During World War I and World War II, most supplies and food were prioritized for the war effort, leaving many at home to deal with scarcity. In order to boost food supplies, many countries promoted “Victory Gardens” or “War gardens”, or gardens cultivated by citizens on private and public land. Besides alleviating the strain on the public food supply, it also was a way to boost morale and patriotism. In the US, President Woodrow Wilson asked Americans to plant Victory Gardens to prevent food shortages. Victory gardens were responsible for about 41% of all consumed vegetable produce in the US in the year 1943 according to some resources 1.

Nowadays Urban agriculture can be crucial to feeding more than half of the world’s population, whom are residing in cities, potentially producing as much as 180 million tons of food a year—or about 10% of the global output of pulses and vegetables, according to a 2018 study published in the journal Earth’s Future 2.

World War II poster created by the United States Office of Emergency Management, circa 1941-1945. Image courtesy of Pinterest

Do we have a potential to grow food during this critical times ? Balconies, gardens, empty lots and roofs are potential spaces that we can make good use of and start growing different types of productive crops, and decrease stresses happening nowadays on our global food supplies. Panic buying in some countries during this crisis has led to empty supermarket shelves and an uptick in the purchase of seeds, according to media reports. Many urban farms across the world are switching to this kind of community-supported-agriculture model (CSA), which guarantees a weekly supply of produce and may save their recipients trips to crowded supermarkets. The idea can also have a direct impact on our usual visits to busy local markets and thus decrease possible health compromises from social interactions we unfortunately aren’t encouraged to do nowadays.

Planting is a representation of peace and hope and we should continue to encourage, support and spread it in such critical time, for the sake of our health and wellbeing. Let’s be hopeful and revive victory gardens again all over the world, let’s get back to our roots, and grow food and hope inside our cities.

Resources:

1—Anisa Holmes, The Green Conspiracy: https://thegreenconspiracy.com/a-brief-history-of-urban-gardening/

2— “A Global Geospatial Ecosystem Services Estimate of Urban Agriculture” : https://agupubs.onlinelibrary.wiley.com/doi/full/10.1002/2017EF000536%0D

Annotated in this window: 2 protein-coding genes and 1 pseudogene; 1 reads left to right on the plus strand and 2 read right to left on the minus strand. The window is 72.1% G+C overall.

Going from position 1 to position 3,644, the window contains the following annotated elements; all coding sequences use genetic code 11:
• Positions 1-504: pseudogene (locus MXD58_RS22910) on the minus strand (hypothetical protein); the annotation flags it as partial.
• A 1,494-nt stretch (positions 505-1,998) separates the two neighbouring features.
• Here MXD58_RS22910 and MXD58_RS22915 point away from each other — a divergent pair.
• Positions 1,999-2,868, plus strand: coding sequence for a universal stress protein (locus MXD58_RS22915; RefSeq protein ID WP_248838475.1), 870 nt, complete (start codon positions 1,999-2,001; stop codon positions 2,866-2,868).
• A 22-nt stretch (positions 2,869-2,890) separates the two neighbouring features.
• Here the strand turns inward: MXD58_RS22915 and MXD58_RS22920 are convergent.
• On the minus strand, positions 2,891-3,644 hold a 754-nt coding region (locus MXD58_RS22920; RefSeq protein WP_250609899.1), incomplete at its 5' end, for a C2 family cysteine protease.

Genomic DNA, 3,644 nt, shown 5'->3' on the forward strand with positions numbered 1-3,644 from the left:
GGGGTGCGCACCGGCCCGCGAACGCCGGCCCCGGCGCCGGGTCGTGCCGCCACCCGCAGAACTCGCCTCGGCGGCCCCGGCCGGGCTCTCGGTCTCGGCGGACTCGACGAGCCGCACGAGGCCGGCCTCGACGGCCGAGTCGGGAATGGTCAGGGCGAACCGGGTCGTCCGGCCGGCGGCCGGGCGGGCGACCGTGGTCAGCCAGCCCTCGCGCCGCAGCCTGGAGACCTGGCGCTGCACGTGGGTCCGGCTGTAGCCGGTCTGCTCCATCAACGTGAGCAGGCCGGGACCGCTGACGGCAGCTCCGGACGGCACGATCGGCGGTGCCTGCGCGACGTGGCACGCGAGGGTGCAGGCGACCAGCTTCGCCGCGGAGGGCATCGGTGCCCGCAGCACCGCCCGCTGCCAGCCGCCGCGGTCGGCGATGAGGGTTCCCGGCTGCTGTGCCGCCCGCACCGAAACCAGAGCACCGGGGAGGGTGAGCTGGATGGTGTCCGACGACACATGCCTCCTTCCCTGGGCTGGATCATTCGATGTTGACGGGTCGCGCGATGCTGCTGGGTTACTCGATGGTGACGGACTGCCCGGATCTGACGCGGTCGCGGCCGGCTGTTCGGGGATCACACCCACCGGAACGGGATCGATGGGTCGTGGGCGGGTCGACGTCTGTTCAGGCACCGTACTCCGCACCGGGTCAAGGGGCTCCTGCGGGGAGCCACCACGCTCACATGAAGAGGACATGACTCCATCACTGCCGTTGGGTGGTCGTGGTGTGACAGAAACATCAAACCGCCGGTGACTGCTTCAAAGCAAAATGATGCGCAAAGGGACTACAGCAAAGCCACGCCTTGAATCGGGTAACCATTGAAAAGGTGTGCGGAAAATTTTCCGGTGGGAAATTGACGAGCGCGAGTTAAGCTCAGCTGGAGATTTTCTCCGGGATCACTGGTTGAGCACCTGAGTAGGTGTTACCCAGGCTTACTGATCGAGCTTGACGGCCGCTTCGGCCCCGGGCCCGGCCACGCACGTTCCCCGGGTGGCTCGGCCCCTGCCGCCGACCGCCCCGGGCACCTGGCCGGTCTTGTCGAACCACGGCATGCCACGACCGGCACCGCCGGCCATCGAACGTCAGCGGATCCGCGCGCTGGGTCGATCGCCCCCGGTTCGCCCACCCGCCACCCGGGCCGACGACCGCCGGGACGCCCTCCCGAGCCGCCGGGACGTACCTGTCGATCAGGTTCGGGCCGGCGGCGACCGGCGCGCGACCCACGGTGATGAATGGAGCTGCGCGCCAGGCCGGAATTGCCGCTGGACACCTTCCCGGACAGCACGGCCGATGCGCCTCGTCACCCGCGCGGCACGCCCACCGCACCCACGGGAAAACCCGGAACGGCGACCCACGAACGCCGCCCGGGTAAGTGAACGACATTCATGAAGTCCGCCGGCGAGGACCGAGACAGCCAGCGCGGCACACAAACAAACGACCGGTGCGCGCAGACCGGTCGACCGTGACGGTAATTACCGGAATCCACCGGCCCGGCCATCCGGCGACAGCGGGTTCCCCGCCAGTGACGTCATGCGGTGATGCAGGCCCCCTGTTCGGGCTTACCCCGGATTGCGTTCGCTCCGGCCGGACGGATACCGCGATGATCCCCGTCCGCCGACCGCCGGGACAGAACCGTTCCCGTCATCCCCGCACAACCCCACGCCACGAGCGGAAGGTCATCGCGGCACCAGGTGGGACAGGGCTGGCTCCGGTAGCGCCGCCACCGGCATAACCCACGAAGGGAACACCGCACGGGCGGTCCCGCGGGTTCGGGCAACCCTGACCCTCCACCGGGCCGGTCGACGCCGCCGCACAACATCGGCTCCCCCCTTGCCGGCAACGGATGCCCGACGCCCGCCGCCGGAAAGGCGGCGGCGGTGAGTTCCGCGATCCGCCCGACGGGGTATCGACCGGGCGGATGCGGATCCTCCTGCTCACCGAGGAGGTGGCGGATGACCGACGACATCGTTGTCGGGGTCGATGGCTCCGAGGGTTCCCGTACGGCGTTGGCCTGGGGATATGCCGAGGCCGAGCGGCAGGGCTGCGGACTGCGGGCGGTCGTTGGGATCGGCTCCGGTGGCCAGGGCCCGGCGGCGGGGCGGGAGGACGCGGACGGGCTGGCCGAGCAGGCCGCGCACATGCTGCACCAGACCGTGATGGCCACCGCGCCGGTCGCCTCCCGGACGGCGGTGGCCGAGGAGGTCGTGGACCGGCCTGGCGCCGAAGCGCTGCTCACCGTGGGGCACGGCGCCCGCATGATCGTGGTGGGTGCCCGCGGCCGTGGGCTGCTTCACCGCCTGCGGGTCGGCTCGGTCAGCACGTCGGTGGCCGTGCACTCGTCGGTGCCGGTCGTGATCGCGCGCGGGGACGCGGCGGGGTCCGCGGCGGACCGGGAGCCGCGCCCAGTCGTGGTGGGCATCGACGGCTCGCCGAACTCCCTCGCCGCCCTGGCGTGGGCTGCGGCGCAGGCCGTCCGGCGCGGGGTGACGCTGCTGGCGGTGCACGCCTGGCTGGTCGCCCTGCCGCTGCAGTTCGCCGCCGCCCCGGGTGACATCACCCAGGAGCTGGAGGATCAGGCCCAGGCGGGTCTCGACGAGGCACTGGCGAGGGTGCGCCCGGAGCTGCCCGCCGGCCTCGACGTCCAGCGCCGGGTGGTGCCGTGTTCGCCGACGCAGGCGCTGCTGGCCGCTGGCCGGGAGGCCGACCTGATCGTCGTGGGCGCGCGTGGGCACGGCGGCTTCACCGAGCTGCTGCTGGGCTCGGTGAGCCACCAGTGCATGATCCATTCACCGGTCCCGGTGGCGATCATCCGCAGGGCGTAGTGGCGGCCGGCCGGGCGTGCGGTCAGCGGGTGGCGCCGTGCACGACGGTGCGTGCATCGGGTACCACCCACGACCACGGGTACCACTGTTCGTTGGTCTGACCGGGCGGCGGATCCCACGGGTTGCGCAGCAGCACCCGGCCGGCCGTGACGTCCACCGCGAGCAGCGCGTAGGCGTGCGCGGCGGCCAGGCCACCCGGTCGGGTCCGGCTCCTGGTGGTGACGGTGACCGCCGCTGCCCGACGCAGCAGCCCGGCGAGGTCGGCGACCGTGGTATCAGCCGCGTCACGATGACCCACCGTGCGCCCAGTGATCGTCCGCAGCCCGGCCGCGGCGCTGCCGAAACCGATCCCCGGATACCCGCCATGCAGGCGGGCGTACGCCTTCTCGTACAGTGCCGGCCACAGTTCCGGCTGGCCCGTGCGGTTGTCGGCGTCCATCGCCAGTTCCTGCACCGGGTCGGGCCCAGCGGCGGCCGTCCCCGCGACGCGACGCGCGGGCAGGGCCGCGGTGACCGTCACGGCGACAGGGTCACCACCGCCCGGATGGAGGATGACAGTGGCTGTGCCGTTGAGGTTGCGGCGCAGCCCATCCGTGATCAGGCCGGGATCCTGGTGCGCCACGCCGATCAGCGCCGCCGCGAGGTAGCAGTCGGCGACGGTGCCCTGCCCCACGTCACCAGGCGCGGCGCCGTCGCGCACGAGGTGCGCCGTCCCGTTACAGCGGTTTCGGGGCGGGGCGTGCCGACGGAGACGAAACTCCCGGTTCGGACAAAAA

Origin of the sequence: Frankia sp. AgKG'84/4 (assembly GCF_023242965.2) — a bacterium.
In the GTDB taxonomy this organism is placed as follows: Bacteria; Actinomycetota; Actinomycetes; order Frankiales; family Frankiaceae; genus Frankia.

Christine Thuring

About the Writer:
Christine Thuring

Christine Thuring is a plant ecologist who integrates her love of life into creative collaborations and educational dialogues. While her expertise is expressed particularly in the built environment (green roofs, living walls, habitat gardens), she is passionately practical and enjoys restoring peatlands, mentoring students, leading interpretive walks, and advocating sustainable and healthy lifestyles.

Christine Thuring

I’m contemplating alternative and new ways by which to engage my energy, expertise,, and love for the world. It is a bit of an existential place, which enlists the whole range of my creative and scientific faculties. If this is the new normal, where “business as usual” no longer applies, then how do I wish to contribute?
How surreal, to be alive during this global pandemic. Surreal in the sense of living through a prophesy I recall from the beginning of my career. My memory may be hazy, but I’m certain that my cohort (Environmental Science and Biology, Trent University, 1995) discussed, even debated, which organism, if any, would put a dent into the irrepressible population of Homo sapiens? Would Kingdom Fungi, or Bacteria, reign supreme? The Viruses? Or would we bring it upon ourselves by permitting our leaders to ignore the precautionary principle?

Personally and professionally, COVID-19 has changed my life in various ways. I’m growing food and traveling less. I’m teaching online, which has actually been a big deal. I’ve always enjoyed teaching, but now I’m not so sure anymore. Maybe the “virtual classroom” will grow on me, I don’t know. The 2-dimensional quality gives a limited sense of connection with my students, and I’ve been quite stressed by the massive prep time required and the steep learning curve.

Meantime, I’m contemplating alternative and new ways by which to engage my energy, expertise, and love for the world. It is a bit of an existential place, which enlists the whole range of my creative and scientific faculties. If this is the new normal, where “business as usual” no longer applies, then how do I wish to contribute?